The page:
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Tomatoes unwilling to go to Paris

Farmers prefer to be poor, rather than borrow from government

Musa, farmer-experimentalist

Famer Musa Abbasov lives in Algeti village, that is 10-minute drive from Marneuli district center. His life has significantly changed over the last three years – more work is to be done. Earlier, he, alike all his neighbors, cultivated tomatoes in his vegetable garden and sold them in Marneuli. Last year he decided to do a real business.

Musa was one of the first farmers in Georgia, who took agro-credit and became part of the new state-run Preferential Agro-Credit Program. It could be said that Musa became a volunteer “guinea pig in the state experiment, which envisaged allocation of cheap credits to villagers and making agriculture a profitable and prosperous branch.

Many farmers, who would also like to do it, say it is too troublesome to enlarge their economies and trade on the entire territory of Georgia and beyond its borders; it requires different kind of knowledge, greater efforts and financial investments.

Ilia Kvitashvili, Deputy Minister of Agriculture, has recently publicly admitted that “Georgian agriculture is characterized by a low labor capacity and restricted access to technologies and finances. As a result, there is high rate of poverty in the rural areas..

The Preferential Agro-Credit Program was developed to make progress and lead the agriculture to a civilized level.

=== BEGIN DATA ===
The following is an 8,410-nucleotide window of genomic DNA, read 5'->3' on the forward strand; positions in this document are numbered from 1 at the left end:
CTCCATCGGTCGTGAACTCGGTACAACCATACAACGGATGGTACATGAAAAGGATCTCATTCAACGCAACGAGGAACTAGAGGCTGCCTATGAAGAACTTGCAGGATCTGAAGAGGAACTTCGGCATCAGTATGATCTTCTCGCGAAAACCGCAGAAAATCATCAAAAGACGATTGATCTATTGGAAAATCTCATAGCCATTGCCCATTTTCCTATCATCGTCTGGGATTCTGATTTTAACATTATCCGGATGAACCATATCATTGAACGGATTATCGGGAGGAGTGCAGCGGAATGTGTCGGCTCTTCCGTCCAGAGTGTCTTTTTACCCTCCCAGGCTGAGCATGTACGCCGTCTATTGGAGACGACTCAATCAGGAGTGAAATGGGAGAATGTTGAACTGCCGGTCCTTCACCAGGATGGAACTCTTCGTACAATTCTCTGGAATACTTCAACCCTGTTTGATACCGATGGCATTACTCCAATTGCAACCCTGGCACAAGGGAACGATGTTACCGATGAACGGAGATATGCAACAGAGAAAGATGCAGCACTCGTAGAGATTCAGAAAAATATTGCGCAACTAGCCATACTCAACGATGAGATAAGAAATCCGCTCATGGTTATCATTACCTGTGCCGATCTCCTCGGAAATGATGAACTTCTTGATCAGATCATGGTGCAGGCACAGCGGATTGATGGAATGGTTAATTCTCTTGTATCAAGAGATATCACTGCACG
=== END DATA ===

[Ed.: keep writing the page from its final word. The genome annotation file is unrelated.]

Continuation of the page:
That’s exactly how the program worked in Musa Abbasov’s case. He took the money, built three large greenhouses on 1 thousand hectare area and started growing cucumbers and eggplants alongside with tomatoes. Besides, he provided jobs to 8 fellow villagers. When the harvesting period starts, he hires some more workmen.

“There had been no jobs in our village before the greenhouses were opened. Now we have permanent job and wages are given in time, says Seimur Rakhimli, one of the workmen, whom Musa has hired to work in the greenhouse.


The geography of Musa’s products sale has considerably expanded. Of course, he has not reached Paris and London yet, but he actively trades not only in Marneuli, but in Tbilisi as well. “If it had not been for this program, I wouldn’t have achieved all that, says Musa.

However, if one thinks, this is a story about Georgian agriculture successfully approaching the European market – he/she is wrong. Just a few farmers benefited from the preferential agro-credits during the past three years. The reasons differ. For example, farmers in remote villages have not heard about such possibility at all.

Just a simple example. It should be noted that approximately five thousand people, mainly Azeris, are residing in Algeti village, where Musa does his farm business. The majority of the population is engaged in agriculture, they grow grapes, pepper, melons, tomatoes, cucumbers, eggplants, cabbage, grain crops, and tobacco. You can see greenhouses in almost all yards and their owners sell vegetables and fruits at Marneuli markets or from the vehicle on the roadsides.

The conversation with locals revealed that Musa Abbasov was the only person in the village, who had taken a credit. Some people think it is too risky, others are unaware of the program.

What is the Preferential Agro-Credit Program

The program was launched in 2013 with the co-funding of eight private banks. The program, in general, envisages three proposals:

1. Interest-free six-month loan amounting to up to GEL5 thousand

2. GEL5,000 -100,000 loan under 8% interest rate for the period of up to two years.

3. GEL60,000 – GEL1mln. under 3% interest rate for the period of up to seven years.